NW033 1/144 Salyut 1

History Notes by Barry Davidoff


Thirty years before the International Space Station (ISS), the world’s first space station, Salyut 1, was launched in 1971 by the Soviet Union. Since the Soviets had been beaten in the race to the moon, they now concentrated their efforts on long duration orbital missions.

The basic structural components of Salyut were created by Chelomei’s design bureau as Almaz, which was a military observation platform. In Almaz, two cosmonauts would remain in orbit for about a month taking reconnaissance photos and obtaining electronic intelligence. Almaz’s goal was similar to the American Manned Orbiting Laboratory (MOL), which had been canceled in 1969 due to high cost and that unmanned reconnaissance satellites already were capable of achieving most of the objectives of MOL.

Due to the scheduled launch of Skylab in 1973 following the conclusion of the Apollo program, and that the Soviet Union desired to surpass the United States in at least one aspect of space flight, the Salyut program was commenced on an expedited basis. In February 1970, Dimitri Ustinov, Secretary of the Central Committee for Defense and Space, issued a directive. It ordered the Chelomei design bureau to combine its Almaz station with Korolev’s design bureau’s (now headed by Vasili Mishin) experience in building manned spacecraft to develop the Salyut space station.

Salyut’s design reflects the hasty addition of components taken from the Soyuz program which included:

The speed at which both design bureaus proceeded is demonstrated by the completed station being shipped to the Baikonour Cosmodrome only a year after Ustinov’s directive had been issued. Salyut 1 was launched by a three stage version of the Proton rocket on April 19, 1971 into a 180 kms. x 214 kms. orbit.

Salyut 1 Components

The design of Salyut 1 formed the basis for later Russian space stations. As shown by this New Ware model, cylinders of four different diameters formed the basic shape of Salyut. Seven work stations were positioned in the first three cylinders of Salyut.

The first section was the transfer compartment to which the Soyuz spacecraft docked. It was 2 meters in diameter and 3 meters long. The transfer compartment served as an airlock between Soyuz and the working areas of Salyut. There was a docking port for Soyuz at the far end, and a connecting hatch to the remainder of Salyut at the other. One set of solar panels used to power the station was attached to the transfer compartment, while the other set was attached on the propulsion system at the rear of Salyut. The transfer compartment also housed the Orion 1 telescope used for observing in the ultraviolet spectrum

The second cylinder was the small work compartment. It was 2.9 meters in diameter and 3.8 meters long. The main instrument panel used to control the station’s functions was at the front end of the cylinder, near the hatch to the transfer compartment. There was a small table upon which the cosmonauts ate, which was attached to a tank used to supply water.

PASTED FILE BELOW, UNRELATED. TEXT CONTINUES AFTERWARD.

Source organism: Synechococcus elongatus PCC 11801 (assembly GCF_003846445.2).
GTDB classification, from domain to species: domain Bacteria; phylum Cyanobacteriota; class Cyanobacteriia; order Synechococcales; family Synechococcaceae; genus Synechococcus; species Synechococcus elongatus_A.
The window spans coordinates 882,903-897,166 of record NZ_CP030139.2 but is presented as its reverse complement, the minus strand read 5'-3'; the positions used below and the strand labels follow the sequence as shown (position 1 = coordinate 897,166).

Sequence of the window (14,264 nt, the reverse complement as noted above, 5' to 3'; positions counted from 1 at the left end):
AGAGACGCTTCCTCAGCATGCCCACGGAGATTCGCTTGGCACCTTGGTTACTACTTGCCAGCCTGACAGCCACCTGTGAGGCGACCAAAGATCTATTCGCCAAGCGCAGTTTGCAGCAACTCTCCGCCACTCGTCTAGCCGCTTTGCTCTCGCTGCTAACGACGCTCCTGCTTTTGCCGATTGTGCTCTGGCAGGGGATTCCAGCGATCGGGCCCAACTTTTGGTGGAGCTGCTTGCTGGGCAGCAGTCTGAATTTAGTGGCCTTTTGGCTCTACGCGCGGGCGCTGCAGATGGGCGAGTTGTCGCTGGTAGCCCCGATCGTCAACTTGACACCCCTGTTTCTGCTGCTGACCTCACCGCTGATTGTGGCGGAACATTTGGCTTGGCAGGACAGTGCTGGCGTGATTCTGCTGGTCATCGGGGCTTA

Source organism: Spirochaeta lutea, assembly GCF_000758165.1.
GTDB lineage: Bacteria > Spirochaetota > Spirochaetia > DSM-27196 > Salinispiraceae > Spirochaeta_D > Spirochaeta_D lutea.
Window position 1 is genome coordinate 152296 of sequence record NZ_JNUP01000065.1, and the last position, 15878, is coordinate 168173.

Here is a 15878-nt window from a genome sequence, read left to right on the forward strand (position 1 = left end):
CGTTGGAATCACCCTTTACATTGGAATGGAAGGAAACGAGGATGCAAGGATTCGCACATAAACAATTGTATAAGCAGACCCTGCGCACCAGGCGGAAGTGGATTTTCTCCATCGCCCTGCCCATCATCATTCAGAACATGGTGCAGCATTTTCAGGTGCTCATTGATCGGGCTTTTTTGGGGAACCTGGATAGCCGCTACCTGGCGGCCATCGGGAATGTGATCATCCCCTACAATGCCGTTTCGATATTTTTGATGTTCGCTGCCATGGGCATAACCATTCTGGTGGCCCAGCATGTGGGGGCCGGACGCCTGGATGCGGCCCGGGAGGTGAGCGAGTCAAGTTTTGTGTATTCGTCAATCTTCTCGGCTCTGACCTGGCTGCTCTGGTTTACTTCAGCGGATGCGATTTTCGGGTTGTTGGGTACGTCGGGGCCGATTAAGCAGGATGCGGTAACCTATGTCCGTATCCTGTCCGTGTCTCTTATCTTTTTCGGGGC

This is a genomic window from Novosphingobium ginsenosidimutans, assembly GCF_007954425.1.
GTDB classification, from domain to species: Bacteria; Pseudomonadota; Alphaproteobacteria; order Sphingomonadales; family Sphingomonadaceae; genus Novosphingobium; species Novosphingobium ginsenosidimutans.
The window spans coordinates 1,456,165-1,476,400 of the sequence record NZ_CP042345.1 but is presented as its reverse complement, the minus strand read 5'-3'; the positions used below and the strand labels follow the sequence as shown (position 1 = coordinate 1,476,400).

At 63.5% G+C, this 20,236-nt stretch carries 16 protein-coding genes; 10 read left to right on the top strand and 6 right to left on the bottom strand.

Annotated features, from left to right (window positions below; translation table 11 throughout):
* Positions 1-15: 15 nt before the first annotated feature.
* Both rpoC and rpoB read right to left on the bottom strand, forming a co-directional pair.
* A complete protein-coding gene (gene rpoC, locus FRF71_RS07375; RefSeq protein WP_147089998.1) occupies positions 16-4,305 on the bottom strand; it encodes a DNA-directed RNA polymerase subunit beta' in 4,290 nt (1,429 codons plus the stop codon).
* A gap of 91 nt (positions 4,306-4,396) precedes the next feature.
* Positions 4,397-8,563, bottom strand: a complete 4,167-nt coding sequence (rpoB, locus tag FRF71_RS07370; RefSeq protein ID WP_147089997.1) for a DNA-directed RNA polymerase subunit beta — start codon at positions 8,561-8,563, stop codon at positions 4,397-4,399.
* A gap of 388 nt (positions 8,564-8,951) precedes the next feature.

The largest cylinder was the large work compartment and it was 4.15 meters in diameter and 4.1 meters long. The large work compartment housed many of the scientific and medical experiments as well as the treadmill. At the far end of the large work compartment was the sanitary and hygienic unit which could be partitioned off from the rest of Salyut. This unit had its own ventilators and water supply. The cosmonauts’ sleeping bags were located on the port and starboard sides, though they sometimes slept in the orbital section of the Soyuz. This cylinder also housed OST-1, which was a two meter solar telescope. Unfortunately, following the launch of Salyut 1, the telescope cover failed to jettison, thus preventing its use.

At the rear of Salyut was the propulsion system that was not accessible to the cosmonauts. This last section was a cylinder 2.2 meters in diameter and 2.17 meters long. The propulsion system was adapted from Soyuz and designated the KTDU-66 engine. It used a mixture of UDMH (unsymmetrical di-methyl hydrazine) and nitric acid. About 1500 kg. of propellants were stored, which was sufficient for a total burn time of 1000 seconds. The engine was recessed within the propulsion system. Two sets of vernier engines were located in the recessed area of the main engine and other vernier engines were mounted on the outside of the propulsion cylinder. The second set of solar panels was attached to the sides of this cylinder. Salyut carried 28 square meters of solar cells in all.

To provide the cosmonauts with a method of orienting themselves, the interior of Salyut was painted in different colors. The forward and rear walls were light gray. The walls in the two work compartments were light yellow on one side and apple green on the other. The floor was painted dark gray. Salyut 1 bears the name ”Zarya” (Dawn) on its sides, which was its original name. Its call signal was changed to Salyut prior to its launch.

Salyut 1 Work Stations

Seven different work stations were divided among the first three cylinders. Full advantage of zero gravity was taken so some of the work stations were mounted on the ceiling, floor and walls in different orientations. The seven work stations were designated as follows: